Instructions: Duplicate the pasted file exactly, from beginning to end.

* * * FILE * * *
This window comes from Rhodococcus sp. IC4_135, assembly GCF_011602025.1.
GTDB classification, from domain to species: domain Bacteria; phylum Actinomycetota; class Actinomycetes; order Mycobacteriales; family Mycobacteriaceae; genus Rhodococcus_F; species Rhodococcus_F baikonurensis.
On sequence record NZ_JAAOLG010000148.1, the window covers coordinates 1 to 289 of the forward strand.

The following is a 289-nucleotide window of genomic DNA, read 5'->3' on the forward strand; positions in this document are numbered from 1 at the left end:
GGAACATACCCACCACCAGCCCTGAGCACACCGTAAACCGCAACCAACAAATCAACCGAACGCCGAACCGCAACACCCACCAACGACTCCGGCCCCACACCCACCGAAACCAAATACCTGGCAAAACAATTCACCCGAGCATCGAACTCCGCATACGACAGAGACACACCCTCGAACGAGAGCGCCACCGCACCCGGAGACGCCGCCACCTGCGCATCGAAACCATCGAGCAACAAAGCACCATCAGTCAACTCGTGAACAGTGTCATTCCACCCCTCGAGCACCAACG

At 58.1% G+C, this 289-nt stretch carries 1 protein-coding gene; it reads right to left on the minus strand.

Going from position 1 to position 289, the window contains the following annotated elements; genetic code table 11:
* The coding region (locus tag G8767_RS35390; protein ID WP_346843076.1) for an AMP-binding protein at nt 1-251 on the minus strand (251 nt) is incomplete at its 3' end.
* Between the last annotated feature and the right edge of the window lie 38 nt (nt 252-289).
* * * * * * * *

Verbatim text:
This window comes from Rhodococcus sp. IC4_135, assembly GCF_011602025.1.
GTDB classification, from domain to species: domain Bacteria; phylum Actinomycetota; class Actinomycetes; order Mycobacteriales; family Mycobacteriaceae; genus Rhodococcus_F; species Rhodococcus_F baikonurensis.
On sequence record NZ_JAAOLG010000148.1, the window covers coordinates 1 to 289 of the forward strand.

The following is a 289-nucleotide window of genomic DNA, read 5'->3' on the forward strand; positions in this document are numbered from 1 at the left end:
GGAACATACCCACCACCAGCCCTGAGCACACCGTAAACCGCAACCAACAAATCAACCGAACGCCGAACCGCAACACCCACCAACGACTCCGGCCCCACACCCACCGAAACCAAATACCTGGCAAAACAATTCACCCGAGCATCGAACTCCGCATACGACAGAGACACACCCTCGAACGAGAGCGCCACCGCACCCGGAGACGCCGCCACCTGCGCATCGAAACCATCGAGCAACAAAGCACCATCAGTCAACTCGTGAACAGTGTCATTCCACCCCTCGAGCACCAACG

At 58.1% G+C, this 289-nt stretch carries 1 protein-coding gene; it reads right to left on the minus strand.

Going from position 1 to position 289, the window contains the following annotated elements; genetic code table 11:
* The coding region (locus tag G8767_RS35390; protein ID WP_346843076.1) for an AMP-binding protein at nt 1-251 on the minus strand (251 nt) is incomplete at its 3' end.
* Between the last annotated feature and the right edge of the window lie 38 nt (nt 252-289).